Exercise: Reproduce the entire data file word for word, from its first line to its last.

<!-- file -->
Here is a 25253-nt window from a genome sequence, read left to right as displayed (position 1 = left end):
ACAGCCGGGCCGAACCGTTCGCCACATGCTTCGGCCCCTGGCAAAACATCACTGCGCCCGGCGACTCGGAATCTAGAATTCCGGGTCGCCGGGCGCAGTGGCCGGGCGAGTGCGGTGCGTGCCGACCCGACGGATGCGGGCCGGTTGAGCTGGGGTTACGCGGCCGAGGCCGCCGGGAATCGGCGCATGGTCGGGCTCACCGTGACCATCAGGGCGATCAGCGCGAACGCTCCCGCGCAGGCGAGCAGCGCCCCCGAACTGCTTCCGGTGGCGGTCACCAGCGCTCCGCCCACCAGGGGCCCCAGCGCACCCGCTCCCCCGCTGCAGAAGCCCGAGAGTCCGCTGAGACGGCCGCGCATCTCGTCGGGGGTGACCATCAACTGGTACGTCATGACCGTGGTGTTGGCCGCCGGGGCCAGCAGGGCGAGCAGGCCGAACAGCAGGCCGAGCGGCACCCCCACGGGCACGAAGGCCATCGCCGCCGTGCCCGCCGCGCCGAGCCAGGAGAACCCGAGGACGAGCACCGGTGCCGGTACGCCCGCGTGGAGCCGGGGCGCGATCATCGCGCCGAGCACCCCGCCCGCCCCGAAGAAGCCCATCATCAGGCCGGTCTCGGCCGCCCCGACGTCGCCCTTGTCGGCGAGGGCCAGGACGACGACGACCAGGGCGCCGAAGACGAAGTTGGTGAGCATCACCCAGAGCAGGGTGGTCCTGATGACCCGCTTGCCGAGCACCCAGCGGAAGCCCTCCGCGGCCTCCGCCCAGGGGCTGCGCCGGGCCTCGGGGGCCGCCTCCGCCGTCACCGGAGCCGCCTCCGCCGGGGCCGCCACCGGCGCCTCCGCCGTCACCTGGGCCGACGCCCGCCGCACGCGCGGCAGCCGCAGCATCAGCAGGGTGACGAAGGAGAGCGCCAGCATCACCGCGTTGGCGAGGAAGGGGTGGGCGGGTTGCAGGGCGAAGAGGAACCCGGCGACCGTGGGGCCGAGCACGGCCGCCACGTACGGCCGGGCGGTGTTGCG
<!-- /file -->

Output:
Here is a 25253-nt window from a genome sequence, read left to right as displayed (position 1 = left end):
ACAGCCGGGCCGAACCGTTCGCCACATGCTTCGGCCCCTGGCAAAACATCACTGCGCCCGGCGACTCGGAATCTAGAATTCCGGGTCGCCGGGCGCAGTGGCCGGGCGAGTGCGGTGCGTGCCGACCCGACGGATGCGGGCCGGTTGAGCTGGGGTTACGCGGCCGAGGCCGCCGGGAATCGGCGCATGGTCGGGCTCACCGTGACCATCAGGGCGATCAGCGCGAACGCTCCCGCGCAGGCGAGCAGCGCCCCCGAACTGCTTCCGGTGGCGGTCACCAGCGCTCCGCCCACCAGGGGCCCCAGCGCACCCGCTCCCCCGCTGCAGAAGCCCGAGAGTCCGCTGAGACGGCCGCGCATCTCGTCGGGGGTGACCATCAACTGGTACGTCATGACCGTGGTGTTGGCCGCCGGGGCCAGCAGGGCGAGCAGGCCGAACAGCAGGCCGAGCGGCACCCCCACGGGCACGAAGGCCATCGCCGCCGTGCCCGCCGCGCCGAGCCAGGAGAACCCGAGGACGAGCACCGGTGCCGGTACGCCCGCGTGGAGCCGGGGCGCGATCATCGCGCCGAGCACCCCGCCCGCCCCGAAGAAGCCCATCATCAGGCCGGTCTCGGCCGCCCCGACGTCGCCCTTGTCGGCGAGGGCCAGGACGACGACGACCAGGGCGCCGAAGACGAAGTTGGTGAGCATCACCCAGAGCAGGGTGGTCCTGATGACCCGCTTGCCGAGCACCCAGCGGAAGCCCTCCGCGGCCTCCGCCCAGGGGCTGCGCCGGGCCTCGGGGGCCGCCTCCGCCGTCACCGGAGCCGCCTCCGCCGGGGCCGCCACCGGCGCCTCCGCCGTCACCTGGGCCGACGCCCGCCGCACGCGCGGCAGCCGCAGCATCAGCAGGGTGACGAAGGAGAGCGCCAGCATCACCGCGTTGGCGAGGAAGGGGTGGGCGGGTTGCAGGGCGAAGAGGAACCCGGCGACCGTGGGGCCGAGCACGGCCGCCACGTACGGCCGGGCGGTGTTGCG